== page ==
Evans is on a mission: to get you to love L.A. Sheís
come up with a jam-packed itinerary to show off the
not-always-obvious magic of this sprawling, jumbled-up
city ó a hidden garden built as a labor of love by an
Iranian immigrant, a taco stand that may or may not be
able to serve you, a mini-train ride that gives you a
glimpse of Walt Disneyís barn.
right now sheís lost.
around this tidy Atwater Village neighborhood with its
square front yards and tired landscaping, thereís an
entrance to the L.A. River ó but where?
one of those summer days when the thermometer reads 88
before 11 a.m., and her companions are starting to wilt.
"But," she says, running back from yet another
dead end, "I promise it will be worth it!"
the end of the third street she tries, she finds it. Not
a dusty chain-link fence, but a lush, watery oasis
flowing below her ó a thrilling strip of real live
nature running through the parched city landscape.
and her boyfriend, Jona Bechtolt, hold hands as they
cross the narrow pedestrian bridge over one of the only
unpaved stretches of the L.A. River.
deep into L.A. can be exhausting, but for these urban
appreciators, itís worth it to see something totally
unexpected in the city they call home.
Instagram-era Huell Howsers, Evans and Bechtolt are
wide-eyed L.A. explorers, their love of the city fueled
by a tireless enthusiasm and often expressed in
exclamation points. Their mantra might be: "Get
pair, members of an indie pop band, are dressed
appropriately for their day of adventuring. Evans, tall
and thin with short, platinum-blond hair, wears a
T-shirt featuring the local punk legend X. Bechtolt, who
has a ring of star tattoos on his right arm, wears
rolled-up jeans and an Angelyne T-shirt bought from the
self-created celebrity out of the back of her hot pink
rewards curiosity," says Evans, 29. "Itís a
big city and not everybody wants to go tromping all
around. But if you allow yourself to cut out and through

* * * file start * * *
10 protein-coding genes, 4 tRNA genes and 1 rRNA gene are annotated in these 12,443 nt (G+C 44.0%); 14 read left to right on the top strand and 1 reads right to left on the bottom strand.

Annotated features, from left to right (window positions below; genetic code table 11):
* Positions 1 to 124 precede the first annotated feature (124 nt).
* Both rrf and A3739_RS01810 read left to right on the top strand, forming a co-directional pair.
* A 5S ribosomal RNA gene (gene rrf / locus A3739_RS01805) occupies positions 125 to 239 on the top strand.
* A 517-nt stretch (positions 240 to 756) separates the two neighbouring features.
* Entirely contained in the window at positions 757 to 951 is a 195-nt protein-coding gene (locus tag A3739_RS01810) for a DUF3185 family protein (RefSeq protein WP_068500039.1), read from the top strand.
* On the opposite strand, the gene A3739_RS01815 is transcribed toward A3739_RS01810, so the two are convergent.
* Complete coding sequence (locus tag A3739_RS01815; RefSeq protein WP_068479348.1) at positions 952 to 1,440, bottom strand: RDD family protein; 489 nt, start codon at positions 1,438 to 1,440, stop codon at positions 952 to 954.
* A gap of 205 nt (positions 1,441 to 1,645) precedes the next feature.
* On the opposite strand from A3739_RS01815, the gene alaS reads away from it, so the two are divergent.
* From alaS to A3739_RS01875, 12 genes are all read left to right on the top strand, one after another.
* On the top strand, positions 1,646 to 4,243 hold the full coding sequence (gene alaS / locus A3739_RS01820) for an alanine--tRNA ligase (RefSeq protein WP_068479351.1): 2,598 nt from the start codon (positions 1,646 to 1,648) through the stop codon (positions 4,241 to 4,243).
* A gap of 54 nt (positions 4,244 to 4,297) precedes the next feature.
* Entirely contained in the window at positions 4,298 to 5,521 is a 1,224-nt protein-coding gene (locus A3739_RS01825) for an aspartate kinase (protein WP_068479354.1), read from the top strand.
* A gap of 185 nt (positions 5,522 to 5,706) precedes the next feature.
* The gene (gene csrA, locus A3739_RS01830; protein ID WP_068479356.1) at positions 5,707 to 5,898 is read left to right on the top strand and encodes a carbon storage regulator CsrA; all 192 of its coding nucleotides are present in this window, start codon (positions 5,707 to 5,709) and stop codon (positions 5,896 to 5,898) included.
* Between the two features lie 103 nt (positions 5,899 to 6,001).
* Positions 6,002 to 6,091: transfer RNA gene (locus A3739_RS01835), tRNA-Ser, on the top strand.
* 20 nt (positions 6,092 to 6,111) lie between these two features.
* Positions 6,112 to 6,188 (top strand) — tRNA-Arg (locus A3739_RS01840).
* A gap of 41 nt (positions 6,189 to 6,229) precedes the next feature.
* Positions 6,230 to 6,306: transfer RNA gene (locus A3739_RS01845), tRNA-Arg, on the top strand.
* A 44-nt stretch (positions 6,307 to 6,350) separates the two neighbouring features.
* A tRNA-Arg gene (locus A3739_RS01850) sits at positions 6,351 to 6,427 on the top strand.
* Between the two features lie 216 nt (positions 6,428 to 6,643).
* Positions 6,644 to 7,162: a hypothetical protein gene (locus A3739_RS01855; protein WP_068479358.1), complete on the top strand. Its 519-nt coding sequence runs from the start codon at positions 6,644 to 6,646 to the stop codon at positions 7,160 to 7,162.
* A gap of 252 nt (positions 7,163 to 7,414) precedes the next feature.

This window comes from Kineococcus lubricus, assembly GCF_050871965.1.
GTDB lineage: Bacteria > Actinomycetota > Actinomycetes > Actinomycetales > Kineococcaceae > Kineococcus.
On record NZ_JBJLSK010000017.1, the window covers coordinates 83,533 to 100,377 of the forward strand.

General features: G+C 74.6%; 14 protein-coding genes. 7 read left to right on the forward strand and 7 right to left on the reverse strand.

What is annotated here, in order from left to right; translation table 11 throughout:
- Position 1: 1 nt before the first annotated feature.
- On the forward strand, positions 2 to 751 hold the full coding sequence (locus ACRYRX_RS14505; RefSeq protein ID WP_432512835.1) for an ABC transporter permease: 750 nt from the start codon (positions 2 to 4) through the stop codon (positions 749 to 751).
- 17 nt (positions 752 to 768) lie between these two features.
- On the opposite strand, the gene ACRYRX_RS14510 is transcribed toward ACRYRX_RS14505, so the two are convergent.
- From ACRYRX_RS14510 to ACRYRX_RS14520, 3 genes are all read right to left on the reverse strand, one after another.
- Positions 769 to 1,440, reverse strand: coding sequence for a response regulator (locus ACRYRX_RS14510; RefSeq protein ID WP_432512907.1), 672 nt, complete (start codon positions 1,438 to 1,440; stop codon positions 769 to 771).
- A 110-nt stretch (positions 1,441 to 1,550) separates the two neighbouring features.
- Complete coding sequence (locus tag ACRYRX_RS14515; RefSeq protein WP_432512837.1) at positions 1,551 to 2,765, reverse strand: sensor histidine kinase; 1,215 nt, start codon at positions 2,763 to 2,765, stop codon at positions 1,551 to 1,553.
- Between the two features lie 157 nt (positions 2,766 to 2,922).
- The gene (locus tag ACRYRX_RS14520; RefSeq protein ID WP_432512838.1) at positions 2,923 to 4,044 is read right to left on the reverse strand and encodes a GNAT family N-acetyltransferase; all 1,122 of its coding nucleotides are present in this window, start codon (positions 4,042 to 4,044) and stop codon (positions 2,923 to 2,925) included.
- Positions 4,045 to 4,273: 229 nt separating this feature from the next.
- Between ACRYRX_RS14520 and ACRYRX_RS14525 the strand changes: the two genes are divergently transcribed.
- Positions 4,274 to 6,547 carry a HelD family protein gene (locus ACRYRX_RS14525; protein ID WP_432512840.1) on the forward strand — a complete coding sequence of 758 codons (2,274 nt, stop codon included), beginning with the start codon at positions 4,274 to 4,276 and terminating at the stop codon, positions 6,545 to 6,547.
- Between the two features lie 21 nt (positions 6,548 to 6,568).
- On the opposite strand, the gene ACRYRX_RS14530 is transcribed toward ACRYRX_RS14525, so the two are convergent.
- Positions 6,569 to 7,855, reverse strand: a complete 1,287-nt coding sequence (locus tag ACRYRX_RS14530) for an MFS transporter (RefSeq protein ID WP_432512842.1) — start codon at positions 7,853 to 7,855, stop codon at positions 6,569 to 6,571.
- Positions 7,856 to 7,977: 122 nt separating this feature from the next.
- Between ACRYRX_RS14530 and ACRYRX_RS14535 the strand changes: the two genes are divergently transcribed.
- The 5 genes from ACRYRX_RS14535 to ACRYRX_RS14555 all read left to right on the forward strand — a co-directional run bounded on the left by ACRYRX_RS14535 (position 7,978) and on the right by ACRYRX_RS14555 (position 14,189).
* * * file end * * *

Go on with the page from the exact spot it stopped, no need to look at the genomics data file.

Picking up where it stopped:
and across and between all these little micro-pockets
and mini-cities, you feel like you are traveling through
the universe, like you are a space explorer."
case youíre feeling grumpy ó "I already knew
about the L.A. River," "Iíve ridden those
mini-trains," "Who are these hipsters?"
ó letís be clear: Evans and Bechtolt are not
authorities on the city, and they donít claim to be.
both grew up in Oregon, not Los Angeles, and theyíve
only been living here together for three years.
(Although, to be fair, Evans went to Occidental College,
in L.A., so she has logged an additional four years of
even if L.A. is in your blood, itís a tough city to
wrap your head around. Tom Carroll, known for his
YouTube series, "Tom Explores Los Angeles,"
has lived in these parts all his life, and he still
struggles with contextualizing the city.
I can find these very specific locations and ideas and
really focus on them and research them, and I do that
over time, then maybe these will be anchor points that
start to connect to each other, and give a broader
picture of the city," he says. "At least it
allows me to see it from different angles."
and Evans are doing something similar. Over the last
year theyíve taken a break from making new music with
their band, YACHT, and have been making an app instead.
It is called Five Every Day, and as the name implies, it
tells users five new things to do in Los Angeles every
day. (The app is free.)
was just being completely disappointed by all the alt
weeklies, event calendars, and all of the websites being
too broad and not having any voice," Bechtolt said.
"It was too many options for a city that is already
who also works as a freelance writer, is responsible for
the adjective-laden copy.
has kind of become like a meditation now," she
says. "The daily practice of loving L.A."
day begins with a failed attempt to get breakfast
burritos at Tacos Villa Corona on Glendale Boulevard (a
sad sign in the window says they wonít be taking any